This Way To Sustainability Conference XII
Thursday, March 23, 2017 at 8:00 AM - Friday, March 24, 2017 at 5:00 PM (PDT)
San Francisco, California
London, United Kingdom
Welcome to This Way To
Sustainability Conference XII!
Thursday, March 23, 2017 - Friday, March 24, 2017
8:00 AM to 5:00 PM (PDT)
Register starting January 1, 2017 - March 10, 2017
The annual This Way to Sustainability Conference focuses on factors that allow communities and individuals to prepare for a dynamic future with increasing socio-ecological stresses. We will explore opportunities to enhance community and individual well-being and the resources needed to do so.
Over two full days we will host panel presentations, workshops, and tours that will engage students, community members, and professionals in all areas of sustainability.
We look forward to seeing you in March 2017!
Registration Fees and Terms of Sale
Fees indicated will include participation in all regular
conference sessions, tours, and workshops.
Conference Keynote Speakers
(Visit our website for more details)
Tom Newmark spent fourteen years in the natural products industry, helping to build New Chapter into a premier brand in the natural retail channel. He is also the co-owner of Finca Luna Nueva Lodge, a Demeter-certified Biodynamic farm and ecolodge in Costa Rica that teaches regenerative agriculture. Tom is board chair of the American Botanical Council, the co-founder and board chair of The Carbon Underground, board chair of the Greenpeace Fund USA, co-founder and steering committee member of Regeneration International, and was the founder and board chair of Sacred Seeds, an international conservation project now administered by United Plant Savers. In his past he was a corporate attorney and entrepreneur, from which he claims to be recovering.
Mary Wood is the Philip H. Knight Professor of Law at the University of Oregon and Faculty Director of the law school's nationally acclaimed Environmental and Natural Resources Law Center. She is an award-winning teacher and the co-author of leading textbooks on public trust law and natural resources law. She originated the approach called Atmospheric Trust Litigation to hold governments accountable for reducing carbon pollution within their jurisdictions, and her research is being used in cases brought on behalf of youth throughout the world. Professor Wood is a frequent speaker on climate issues and has received national as well as international attention for her sovereign trust approach to global climate policy.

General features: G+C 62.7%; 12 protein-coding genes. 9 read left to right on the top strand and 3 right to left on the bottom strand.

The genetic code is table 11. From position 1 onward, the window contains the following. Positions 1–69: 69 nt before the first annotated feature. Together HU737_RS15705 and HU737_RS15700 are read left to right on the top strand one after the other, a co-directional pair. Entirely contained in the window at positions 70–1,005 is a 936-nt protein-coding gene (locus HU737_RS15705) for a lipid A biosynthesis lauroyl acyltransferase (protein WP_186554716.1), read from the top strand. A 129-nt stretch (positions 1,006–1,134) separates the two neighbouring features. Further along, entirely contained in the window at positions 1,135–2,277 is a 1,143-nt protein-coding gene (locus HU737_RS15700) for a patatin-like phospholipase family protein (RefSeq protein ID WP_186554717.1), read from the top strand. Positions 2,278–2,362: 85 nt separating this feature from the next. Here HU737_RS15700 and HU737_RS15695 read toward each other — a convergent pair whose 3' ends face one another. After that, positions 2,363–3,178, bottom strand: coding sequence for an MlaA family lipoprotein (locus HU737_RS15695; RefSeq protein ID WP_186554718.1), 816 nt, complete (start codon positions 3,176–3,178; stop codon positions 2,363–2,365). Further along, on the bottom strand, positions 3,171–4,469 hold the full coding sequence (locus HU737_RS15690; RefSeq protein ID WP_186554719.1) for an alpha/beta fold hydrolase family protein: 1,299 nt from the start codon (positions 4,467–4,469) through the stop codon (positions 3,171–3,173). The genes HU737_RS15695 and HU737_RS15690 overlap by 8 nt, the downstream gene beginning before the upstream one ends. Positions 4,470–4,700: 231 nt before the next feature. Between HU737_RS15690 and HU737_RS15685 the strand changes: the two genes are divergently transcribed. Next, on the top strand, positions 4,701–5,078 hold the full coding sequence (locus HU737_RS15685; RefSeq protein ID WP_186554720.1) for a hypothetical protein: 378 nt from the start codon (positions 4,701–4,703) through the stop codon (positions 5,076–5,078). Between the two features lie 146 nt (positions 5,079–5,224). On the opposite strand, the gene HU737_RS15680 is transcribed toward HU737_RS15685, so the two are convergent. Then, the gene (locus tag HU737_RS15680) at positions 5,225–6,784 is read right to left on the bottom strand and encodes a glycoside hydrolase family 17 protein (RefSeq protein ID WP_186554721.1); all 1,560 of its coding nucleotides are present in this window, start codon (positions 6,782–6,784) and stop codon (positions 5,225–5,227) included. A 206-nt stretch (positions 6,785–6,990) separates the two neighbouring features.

Marc Schlossberg has a PhD, is a Professor of City and Regional Planning and co-director of the Sustainable Cities Initiative (SCI) at the University of Oregon. His teaching, research, and community engagement, focus on sustainable transportation, livable community design, and the processes that can accelerate implementation of more sustainable policy and practice. Marc is one of the nation's only two-time distinguished Fulbright Scholar awardee, carrying out those awards in 2009-10 in the United Kingdom and 2015-16 in Israel. Prior to academia, Marc worked in the nonprofit sector and was a U.S Peace Corps volunteer in Fiji.
Jessica Barlow is a linguist who teaches and conducts research on language acquisition and bilingualism. She is also heavily involved with sustainability efforts on her campus, including serving on the university's climate action planning council. Prior to her work as director of the Sage Project, Jessica led curricular workshops to help faculty in higher education across the US to incorporate concepts of sustainability into their courses. Jessica also leads a study abroad program in Finland that focuses on sustainability, education, and culture.
Dune Lankard is an Alaska Athabaskan Native from the Eyak tribe with a distinguished history of community and environmental activism. He has started several conservation campaigns and nonprofits, served on the boards of environmental and tribal organizations, and been widely lauded for his tireless work. In his new role with the Center for Biological Diversity, Lankard will help the Center continue its work in Alaska to preserve habitat for salmon and other wildlife, prevent destructive logging practices in the Tongass National Forest, protect endangered species such as the polar bear and Cook Inlet beluga, and help Alaskans stop new offshore-oil projects and deal with the effects of climate change.
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Institute for Sustainable Development at California State University, Chico
“Our mission is to encourage ecologically sound stewardship practices by providing common ground to identify sustainable solutions to real world issues; ones that balance economic needs, social needs and environmental realities.”